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Fair Isaac & Co, or FICO, is a generic term for a credit bureau score and refers specifically to model used by FICO. There are other statistical models, however, FICO is the most widely known.
Credit scoring has become widely accepted by lenders as a reliable means of credit evaluation. The credit score condenses borrowers credit history into a single number. FICO and the credit bureaus don’t reveal the exact methodology for computing the numbers.
FICO scores vary from 375-900 points. The higher, the better. To get the best interest rates, you generally need to score 680 or higher. Someone with higher than 680 is considered to have “A” credit. If you score below 620, you will generally pay a higher interest rate on your mortgage and your credit is considered “sub-prime.” If your score is between 620 and 680, the lender may decide which category you belong based on factors such as income, assets, payment history, etc.
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Your credit score represents the creditworthiness of you as an individual or your business. A credit score predicts the likelihood that you will repay your debts.
Your business credit score determines your access to capital, rates on rental space, insurance and other business needs.
The score is comprised of data from the three major credit bureau.
Running a business involves a significant amount of investment. Business insurance protects your investment by minimizing financial risks associated with unexpected events such as a death of a partner, an injured employee, a lawsuit, or a natural disaster.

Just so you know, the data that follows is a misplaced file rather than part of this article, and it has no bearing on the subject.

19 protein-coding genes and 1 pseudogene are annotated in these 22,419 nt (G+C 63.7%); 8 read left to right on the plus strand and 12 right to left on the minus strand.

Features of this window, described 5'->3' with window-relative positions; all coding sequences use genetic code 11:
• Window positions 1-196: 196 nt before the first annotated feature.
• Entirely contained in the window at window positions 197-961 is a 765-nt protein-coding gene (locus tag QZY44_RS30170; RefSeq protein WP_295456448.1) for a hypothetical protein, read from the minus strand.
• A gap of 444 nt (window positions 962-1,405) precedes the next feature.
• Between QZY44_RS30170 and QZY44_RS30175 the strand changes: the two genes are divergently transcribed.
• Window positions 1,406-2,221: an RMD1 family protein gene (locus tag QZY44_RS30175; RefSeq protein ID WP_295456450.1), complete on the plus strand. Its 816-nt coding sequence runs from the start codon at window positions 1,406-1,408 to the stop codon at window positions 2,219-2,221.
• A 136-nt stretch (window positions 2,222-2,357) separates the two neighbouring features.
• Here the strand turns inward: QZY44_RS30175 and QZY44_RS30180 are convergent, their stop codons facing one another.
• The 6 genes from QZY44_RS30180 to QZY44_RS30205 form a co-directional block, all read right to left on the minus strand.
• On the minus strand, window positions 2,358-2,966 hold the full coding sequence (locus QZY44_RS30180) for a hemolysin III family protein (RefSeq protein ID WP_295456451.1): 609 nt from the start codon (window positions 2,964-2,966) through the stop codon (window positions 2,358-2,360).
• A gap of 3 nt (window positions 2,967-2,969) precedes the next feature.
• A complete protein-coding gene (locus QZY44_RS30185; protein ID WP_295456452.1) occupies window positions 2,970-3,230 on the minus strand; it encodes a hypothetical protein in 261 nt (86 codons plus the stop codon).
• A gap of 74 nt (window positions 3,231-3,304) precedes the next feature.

Unless you have employees, business insurance is generally not required by law. However, it is common practice to purchase enough insurance to cover your assets.
If your business is an LLC or a corporation, your personal assets are protected from business liabilities but neither business structure is a substitute for liability insurance, which covers your business from losses.
Small Business Investment Corporations (SBICs) are privately-owned and managed investment firms that provide venture capital and start-up financing to small businesses. To be eligible for SBIC financing, your business must meet certain SBA size requirements for a small business.
Generally, the SBIC Program defines a company as "small" when its net worth is $18.0 million or less and its average after tax net income for the prior two years does not exceed $6.0 million. When you contact an SBIC, you'll need to present a professional business plan that addresses your company's operations, management, financial condition and funding requirements.
Not surprisingly, the pace of merger activity in 2008-09 has slowed dramatically as compared with recent years. Excluding a few megadeals, the M&A world has indeed been quiet. With a weak economy and an ongoing liquidity squeeze, most pundits expect that few significant deals will happen this year—and many think that is exactly the way it should be.
The prevailing view is that acquisitions are a luxury, to be pursued in good times and forsaken in the bad. The prevailing view is completely wrong. Deals are always risky, but doing nothing in a downtown may be the riskiest move of all.
Acquisitions and divestitures are key tools in the implementation of corporate strategy. Since corporate strategy needs to be implemented throughout the business cycle, in good economic times and bad, so must M&A. In fact, many of the most value-creating deals are done during economic downturns.